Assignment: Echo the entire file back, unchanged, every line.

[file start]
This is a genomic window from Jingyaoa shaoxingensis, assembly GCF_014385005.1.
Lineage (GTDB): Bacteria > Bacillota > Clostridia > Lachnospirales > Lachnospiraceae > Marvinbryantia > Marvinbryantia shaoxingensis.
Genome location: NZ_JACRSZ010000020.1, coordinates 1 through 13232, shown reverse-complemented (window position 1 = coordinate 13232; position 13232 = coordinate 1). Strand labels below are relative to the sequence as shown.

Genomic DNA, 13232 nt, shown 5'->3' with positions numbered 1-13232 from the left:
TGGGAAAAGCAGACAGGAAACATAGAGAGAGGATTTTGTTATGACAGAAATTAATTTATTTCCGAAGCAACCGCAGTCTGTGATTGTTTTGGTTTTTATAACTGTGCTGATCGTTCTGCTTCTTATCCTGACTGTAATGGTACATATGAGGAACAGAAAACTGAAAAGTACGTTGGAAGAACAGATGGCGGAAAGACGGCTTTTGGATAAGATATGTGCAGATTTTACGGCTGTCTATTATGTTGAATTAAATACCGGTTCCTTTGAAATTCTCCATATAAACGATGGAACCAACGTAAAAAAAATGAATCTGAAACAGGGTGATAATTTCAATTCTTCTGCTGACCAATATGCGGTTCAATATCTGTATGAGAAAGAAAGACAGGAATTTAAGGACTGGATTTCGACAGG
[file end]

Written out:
This is a genomic window from Jingyaoa shaoxingensis, assembly GCF_014385005.1.
Lineage (GTDB): Bacteria > Bacillota > Clostridia > Lachnospirales > Lachnospiraceae > Marvinbryantia > Marvinbryantia shaoxingensis.
Genome location: NZ_JACRSZ010000020.1, coordinates 1 through 13232, shown reverse-complemented (window position 1 = coordinate 13232; position 13232 = coordinate 1). Strand labels below are relative to the sequence as shown.

Genomic DNA, 13232 nt, shown 5'->3' with positions numbered 1-13232 from the left:
TGGGAAAAGCAGACAGGAAACATAGAGAGAGGATTTTGTTATGACAGAAATTAATTTATTTCCGAAGCAACCGCAGTCTGTGATTGTTTTGGTTTTTATAACTGTGCTGATCGTTCTGCTTCTTATCCTGACTGTAATGGTACATATGAGGAACAGAAAACTGAAAAGTACGTTGGAAGAACAGATGGCGGAAAGACGGCTTTTGGATAAGATATGTGCAGATTTTACGGCTGTCTATTATGTTGAATTAAATACCGGTTCCTTTGAAATTCTCCATATAAACGATGGAACCAACGTAAAAAAAATGAATCTGAAACAGGGTGATAATTTCAATTCTTCTGCTGACCAATATGCGGTTCAATATCTGTATGAGAAAGAAAGACAGGAATTTAAGGACTGGATTTCGACAGG